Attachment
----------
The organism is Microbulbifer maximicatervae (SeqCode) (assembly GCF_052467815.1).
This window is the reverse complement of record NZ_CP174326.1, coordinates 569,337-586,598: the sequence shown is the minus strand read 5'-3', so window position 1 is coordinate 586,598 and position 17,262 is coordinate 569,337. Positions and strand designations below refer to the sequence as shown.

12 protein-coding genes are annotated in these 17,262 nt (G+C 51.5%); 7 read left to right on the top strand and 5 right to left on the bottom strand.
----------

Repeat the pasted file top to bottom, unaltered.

The organism is Microbulbifer maximicatervae (SeqCode) (assembly GCF_052467815.1).
This window is the reverse complement of record NZ_CP174326.1, coordinates 569,337-586,598: the sequence shown is the minus strand read 5'-3', so window position 1 is coordinate 586,598 and position 17,262 is coordinate 569,337. Positions and strand designations below refer to the sequence as shown.

12 protein-coding genes are annotated in these 17,262 nt (G+C 51.5%); 7 read left to right on the top strand and 5 right to left on the bottom strand.